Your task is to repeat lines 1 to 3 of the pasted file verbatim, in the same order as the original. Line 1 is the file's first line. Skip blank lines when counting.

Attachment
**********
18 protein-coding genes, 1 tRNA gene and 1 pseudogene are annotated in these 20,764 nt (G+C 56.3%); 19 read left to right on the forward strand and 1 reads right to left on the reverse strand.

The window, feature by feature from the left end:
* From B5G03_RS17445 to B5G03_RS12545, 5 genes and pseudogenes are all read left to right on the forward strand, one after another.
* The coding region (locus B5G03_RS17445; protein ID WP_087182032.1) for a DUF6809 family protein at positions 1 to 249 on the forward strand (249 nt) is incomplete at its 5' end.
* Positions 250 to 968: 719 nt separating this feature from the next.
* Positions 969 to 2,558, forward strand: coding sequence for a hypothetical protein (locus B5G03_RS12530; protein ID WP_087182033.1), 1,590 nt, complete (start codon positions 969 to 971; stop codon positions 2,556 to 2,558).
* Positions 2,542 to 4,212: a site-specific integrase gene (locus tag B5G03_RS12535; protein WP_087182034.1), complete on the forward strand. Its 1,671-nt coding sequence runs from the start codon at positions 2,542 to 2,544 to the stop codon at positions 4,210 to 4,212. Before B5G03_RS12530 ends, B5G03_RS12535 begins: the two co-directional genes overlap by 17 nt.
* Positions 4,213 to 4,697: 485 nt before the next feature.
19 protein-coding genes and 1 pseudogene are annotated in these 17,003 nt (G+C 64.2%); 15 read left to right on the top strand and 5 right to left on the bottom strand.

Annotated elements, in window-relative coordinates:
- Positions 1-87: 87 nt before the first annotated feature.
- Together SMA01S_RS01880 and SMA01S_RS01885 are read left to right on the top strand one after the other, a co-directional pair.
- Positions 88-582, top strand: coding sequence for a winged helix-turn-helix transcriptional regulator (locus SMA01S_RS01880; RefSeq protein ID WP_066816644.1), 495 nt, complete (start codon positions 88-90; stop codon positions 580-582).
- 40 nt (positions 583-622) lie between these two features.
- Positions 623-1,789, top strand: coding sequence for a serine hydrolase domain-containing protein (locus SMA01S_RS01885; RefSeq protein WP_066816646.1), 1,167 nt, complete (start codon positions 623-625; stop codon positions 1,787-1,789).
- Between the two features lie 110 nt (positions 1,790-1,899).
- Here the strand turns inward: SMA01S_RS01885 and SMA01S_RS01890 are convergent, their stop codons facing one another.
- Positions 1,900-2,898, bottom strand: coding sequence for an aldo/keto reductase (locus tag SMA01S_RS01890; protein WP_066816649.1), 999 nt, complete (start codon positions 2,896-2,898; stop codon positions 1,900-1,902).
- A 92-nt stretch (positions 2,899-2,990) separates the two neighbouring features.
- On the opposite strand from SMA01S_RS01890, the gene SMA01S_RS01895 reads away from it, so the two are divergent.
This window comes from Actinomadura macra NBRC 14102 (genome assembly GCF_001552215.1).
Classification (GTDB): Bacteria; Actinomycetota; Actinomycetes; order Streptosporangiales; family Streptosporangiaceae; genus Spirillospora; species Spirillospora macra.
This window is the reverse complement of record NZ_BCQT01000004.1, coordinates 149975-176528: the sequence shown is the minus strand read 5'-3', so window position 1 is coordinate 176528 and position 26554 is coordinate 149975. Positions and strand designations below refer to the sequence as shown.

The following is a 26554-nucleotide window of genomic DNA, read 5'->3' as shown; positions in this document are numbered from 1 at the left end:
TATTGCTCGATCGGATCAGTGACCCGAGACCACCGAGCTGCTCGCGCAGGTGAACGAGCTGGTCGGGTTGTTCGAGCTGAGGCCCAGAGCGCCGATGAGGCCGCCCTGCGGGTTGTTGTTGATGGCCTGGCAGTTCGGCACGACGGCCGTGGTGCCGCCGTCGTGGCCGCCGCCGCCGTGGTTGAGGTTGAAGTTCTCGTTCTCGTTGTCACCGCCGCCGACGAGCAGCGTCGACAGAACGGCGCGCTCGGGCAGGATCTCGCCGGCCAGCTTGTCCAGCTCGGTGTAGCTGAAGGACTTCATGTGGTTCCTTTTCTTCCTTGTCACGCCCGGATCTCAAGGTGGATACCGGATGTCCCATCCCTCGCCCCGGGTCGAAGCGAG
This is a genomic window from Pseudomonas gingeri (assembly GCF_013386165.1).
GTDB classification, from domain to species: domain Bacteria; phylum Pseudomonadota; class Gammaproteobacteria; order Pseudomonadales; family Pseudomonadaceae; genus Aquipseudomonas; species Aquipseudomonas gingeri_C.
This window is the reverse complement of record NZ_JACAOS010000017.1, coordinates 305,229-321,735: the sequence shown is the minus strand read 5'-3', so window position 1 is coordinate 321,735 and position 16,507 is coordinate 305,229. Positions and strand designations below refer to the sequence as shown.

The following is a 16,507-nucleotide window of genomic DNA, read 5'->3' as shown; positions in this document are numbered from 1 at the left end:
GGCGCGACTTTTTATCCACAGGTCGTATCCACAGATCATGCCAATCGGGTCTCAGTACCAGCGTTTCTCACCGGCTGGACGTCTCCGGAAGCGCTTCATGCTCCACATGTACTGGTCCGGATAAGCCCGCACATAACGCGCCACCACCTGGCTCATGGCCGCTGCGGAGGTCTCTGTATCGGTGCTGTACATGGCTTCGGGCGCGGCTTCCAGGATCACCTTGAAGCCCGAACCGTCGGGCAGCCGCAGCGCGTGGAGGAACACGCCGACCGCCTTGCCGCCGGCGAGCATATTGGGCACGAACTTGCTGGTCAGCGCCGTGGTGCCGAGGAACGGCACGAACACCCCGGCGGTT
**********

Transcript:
18 protein-coding genes, 1 tRNA gene and 1 pseudogene are annotated in these 20,764 nt (G+C 56.3%); 19 read left to right on the forward strand and 1 reads right to left on the reverse strand.

The window, feature by feature from the left end:
* From B5G03_RS17445 to B5G03_RS12545, 5 genes and pseudogenes are all read left to right on the forward strand, one after another.